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It is wrong to allow Bush to define torture
by Molly Ivins
Creator's Syndicate
June 15, 2004

AUSTIN, Texas -- Such comfort. At the close of the G-8 summit, described by President Bush as "very successful" (except we didn't get anything we wanted), the president offered us comfort on the uncomfortable topic of torture: "Look, I'm going to say it one more time. The instructions went out to our people to adhere to the law. That ought to comfort you."

"We're a nations of laws," he went on. "We adhere to laws. We have laws on the books. You might look at those laws, and that might comfort you."

There, don't you feel all better now? How comforting to know the Department of Justice memo on the subject of torture advises it "must be equivalent in intensity to the pain accompanying serious physical injury, such as organ failure, impaired bodily function or even death." (Memo available on washingtonpost.com.) Just beating the living crap out of someone doesn't count at all. The Geneva Conventions are not binding on us, nor are any other international agreements if it impedes the war effort, says the DOJ. As Professor Michael Froomkin of Miami University told Salon: "The lawyers who wrote it are guilty. The people who asked them to write it, who read it and who may have acted on it -- they're the people who really have to answer for it." Under the DOJ theory of the Constitution, the president can not only approve torture, he can also approve genocide.

The Department of Defense memo, reported by The Wall Street Journal, says the president can unilaterally nullify the federal war crimes statutes, describes how to evade federal court jurisdiction over Guantanamo and lays out ways for government employees to avoid being charged with torture under federal law. The CIA's contribution was to ask for explicit permission to use torture on suspected Al Qaeda operatives at Gitmo.

Excuse me, but what did they think was going to happen? The first thing one learns about torture is that it gets out of control in no time. Spc. Sean Baker, who had the misfortune to play an uncooperative prisoner at Gitmo during a training exercise and had his head slammed against a steel floor so hard it resulted in traumatic brain injury. He was given a medical discharge and is now on nine medications and still suffering seizures.

The "ally-ally-in-free" attitude toward torture traveled from suspected Al Qaeda members at Gitmo (mind you, only "suspected," and there is considerable evidence a lot of the people we've been holding for years now at Gitmo are low-level types or even accidental pickups) to Iraqi civilians, 70 percent to 90 percent of whom, according to Gen. Taguba's report, were in prison by accident. So now we have a domestic Nuremberg. The Abu Ghraib guards really were "just following orders."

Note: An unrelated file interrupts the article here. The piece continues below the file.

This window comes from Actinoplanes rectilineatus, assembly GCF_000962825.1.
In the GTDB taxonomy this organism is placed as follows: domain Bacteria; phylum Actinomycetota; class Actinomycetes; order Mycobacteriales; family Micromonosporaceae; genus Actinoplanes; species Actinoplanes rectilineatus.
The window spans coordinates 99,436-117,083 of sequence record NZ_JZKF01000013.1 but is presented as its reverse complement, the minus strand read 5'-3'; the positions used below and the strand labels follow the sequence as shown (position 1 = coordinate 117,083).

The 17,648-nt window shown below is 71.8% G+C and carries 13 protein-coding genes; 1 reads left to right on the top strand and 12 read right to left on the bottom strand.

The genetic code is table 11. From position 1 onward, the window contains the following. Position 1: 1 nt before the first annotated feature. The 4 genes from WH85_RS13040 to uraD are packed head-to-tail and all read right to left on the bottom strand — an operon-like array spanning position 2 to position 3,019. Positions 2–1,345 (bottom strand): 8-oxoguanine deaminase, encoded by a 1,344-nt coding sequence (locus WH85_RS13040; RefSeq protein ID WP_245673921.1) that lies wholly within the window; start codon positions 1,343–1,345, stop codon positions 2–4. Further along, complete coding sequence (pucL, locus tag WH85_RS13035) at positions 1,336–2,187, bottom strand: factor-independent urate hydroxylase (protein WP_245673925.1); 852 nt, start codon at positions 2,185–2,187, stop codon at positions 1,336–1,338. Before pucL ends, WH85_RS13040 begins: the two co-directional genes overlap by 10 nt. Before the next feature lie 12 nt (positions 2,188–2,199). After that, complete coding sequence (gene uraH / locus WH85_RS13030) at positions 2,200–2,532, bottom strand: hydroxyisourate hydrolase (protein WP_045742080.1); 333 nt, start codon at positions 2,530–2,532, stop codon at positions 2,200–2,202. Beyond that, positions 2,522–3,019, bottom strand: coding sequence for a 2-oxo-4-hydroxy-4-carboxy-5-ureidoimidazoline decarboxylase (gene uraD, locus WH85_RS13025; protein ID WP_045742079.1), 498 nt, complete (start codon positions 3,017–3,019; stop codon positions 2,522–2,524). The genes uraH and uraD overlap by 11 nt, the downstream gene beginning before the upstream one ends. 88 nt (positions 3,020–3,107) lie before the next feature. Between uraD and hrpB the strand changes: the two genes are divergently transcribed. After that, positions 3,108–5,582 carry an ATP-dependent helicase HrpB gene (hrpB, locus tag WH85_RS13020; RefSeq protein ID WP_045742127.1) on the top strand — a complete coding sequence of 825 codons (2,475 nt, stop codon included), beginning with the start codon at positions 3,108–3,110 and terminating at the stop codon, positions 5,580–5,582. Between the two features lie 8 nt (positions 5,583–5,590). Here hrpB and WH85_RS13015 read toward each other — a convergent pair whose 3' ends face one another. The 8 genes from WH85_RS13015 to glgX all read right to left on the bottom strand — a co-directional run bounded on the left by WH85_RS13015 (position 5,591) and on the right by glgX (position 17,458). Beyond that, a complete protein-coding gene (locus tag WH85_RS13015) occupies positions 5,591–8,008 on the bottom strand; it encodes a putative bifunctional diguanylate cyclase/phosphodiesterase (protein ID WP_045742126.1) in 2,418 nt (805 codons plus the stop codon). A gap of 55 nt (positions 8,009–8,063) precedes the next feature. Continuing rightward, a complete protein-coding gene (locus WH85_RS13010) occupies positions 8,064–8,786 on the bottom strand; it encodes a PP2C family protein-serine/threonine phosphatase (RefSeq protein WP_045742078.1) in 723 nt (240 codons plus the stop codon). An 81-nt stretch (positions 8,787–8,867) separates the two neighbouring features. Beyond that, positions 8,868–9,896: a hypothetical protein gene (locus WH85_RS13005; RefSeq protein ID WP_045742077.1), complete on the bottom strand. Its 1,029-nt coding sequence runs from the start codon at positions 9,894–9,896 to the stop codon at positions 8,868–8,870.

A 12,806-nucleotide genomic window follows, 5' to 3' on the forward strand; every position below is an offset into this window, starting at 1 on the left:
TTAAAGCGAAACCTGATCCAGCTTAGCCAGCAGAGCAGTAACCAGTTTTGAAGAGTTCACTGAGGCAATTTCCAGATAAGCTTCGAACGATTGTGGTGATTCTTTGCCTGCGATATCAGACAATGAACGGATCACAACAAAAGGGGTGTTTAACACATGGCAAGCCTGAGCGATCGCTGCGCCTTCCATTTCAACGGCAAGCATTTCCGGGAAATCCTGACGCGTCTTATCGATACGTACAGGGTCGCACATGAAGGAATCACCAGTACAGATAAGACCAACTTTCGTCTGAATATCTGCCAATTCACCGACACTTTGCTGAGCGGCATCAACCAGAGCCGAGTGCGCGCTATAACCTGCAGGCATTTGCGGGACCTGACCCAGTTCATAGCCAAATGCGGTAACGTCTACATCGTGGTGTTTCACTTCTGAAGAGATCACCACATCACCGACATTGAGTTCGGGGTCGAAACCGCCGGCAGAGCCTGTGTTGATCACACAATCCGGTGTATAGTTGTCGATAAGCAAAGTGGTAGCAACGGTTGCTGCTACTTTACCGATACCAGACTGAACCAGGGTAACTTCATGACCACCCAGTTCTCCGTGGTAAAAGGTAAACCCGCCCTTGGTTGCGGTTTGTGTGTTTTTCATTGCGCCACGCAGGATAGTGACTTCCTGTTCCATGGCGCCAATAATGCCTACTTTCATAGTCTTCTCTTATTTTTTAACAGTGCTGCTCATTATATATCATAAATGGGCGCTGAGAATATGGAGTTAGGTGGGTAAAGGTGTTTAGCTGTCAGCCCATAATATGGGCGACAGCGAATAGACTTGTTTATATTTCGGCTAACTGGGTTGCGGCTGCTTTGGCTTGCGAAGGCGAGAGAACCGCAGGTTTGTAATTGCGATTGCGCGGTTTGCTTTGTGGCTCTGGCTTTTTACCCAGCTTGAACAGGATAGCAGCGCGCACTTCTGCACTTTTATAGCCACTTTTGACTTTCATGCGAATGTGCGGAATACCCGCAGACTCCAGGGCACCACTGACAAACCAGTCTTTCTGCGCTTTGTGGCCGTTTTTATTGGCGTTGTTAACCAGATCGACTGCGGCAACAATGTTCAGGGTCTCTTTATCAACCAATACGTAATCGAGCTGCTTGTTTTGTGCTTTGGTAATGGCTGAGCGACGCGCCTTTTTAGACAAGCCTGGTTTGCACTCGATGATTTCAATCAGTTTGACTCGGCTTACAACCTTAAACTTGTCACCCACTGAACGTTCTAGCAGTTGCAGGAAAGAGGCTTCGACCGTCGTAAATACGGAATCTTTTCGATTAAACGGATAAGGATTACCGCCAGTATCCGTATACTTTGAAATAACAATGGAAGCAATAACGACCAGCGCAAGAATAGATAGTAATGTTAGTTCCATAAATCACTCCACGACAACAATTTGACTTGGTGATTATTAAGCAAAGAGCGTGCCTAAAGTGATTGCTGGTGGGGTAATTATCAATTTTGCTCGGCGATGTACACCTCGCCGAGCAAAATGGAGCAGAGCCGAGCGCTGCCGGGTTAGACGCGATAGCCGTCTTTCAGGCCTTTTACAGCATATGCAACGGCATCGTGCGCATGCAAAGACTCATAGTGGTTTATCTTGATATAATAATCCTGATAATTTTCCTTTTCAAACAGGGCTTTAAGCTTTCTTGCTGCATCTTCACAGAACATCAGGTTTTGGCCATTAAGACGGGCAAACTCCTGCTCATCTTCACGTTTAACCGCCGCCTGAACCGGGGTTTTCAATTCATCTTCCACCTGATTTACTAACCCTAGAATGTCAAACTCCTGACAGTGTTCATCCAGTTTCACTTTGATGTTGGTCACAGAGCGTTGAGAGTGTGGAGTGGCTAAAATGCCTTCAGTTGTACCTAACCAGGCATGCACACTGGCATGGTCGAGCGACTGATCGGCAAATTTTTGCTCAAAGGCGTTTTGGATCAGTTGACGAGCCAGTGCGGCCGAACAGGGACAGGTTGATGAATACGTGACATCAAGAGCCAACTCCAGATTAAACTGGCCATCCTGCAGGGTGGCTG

Also of great comfort is the National Catholic Reporter's story that during his visit to Rome, Bush told the Vatican's secretary of state, "Not all the American bishops are with me" on cultural issues. "The implication was that he hoped the Vatican would nudge them toward more explicit activism," said the Reporter. "While Bush was focusing primarily on the gay marriage question, he also had in mind others concerns, such as abortion and stem cell research."

The New York Times reported, "In his recent trip to Rome, President Bush asked a top Vatican official to push American bishops to speak out more about political issues." As Josh Marshall brightly observed: "I guess on one level we can say we've come a long way since 1960, when John F. Kennedy had to foreswear that he'd follow the instructions of the Pope in his decisions of governance. Today we have a Protestant born-again who tries to enlist the Pope to intervene in an American election."

This follows, of course, recent announcements by a few bishops that any Catholic politician who is pro-choice should be denied communion. One bishop even said voting for a pro-choice Catholic would result in denial of communion. For some reason, the bishops seem to refer only to John Kerry, rather than to pro-choice Republicans such as Arnold Schwarzenegger and Tom Ridge. What a mystery.

I take great comfort in the idea that the Pope will decide our policy on stem cell research, not to mention abortion and gay marriage. The Vatican is never wrong on scientific questions. Why, in 1992 the Catholic Church actually apologized to Galileo and said he was right after all -- the earth does revolve around the sun, instead of vice versa. And it only took them 400 years to figure it out. Less time than it would take George W. Bush to admit an error. I find that comforting.


Posted: June 19, 2004


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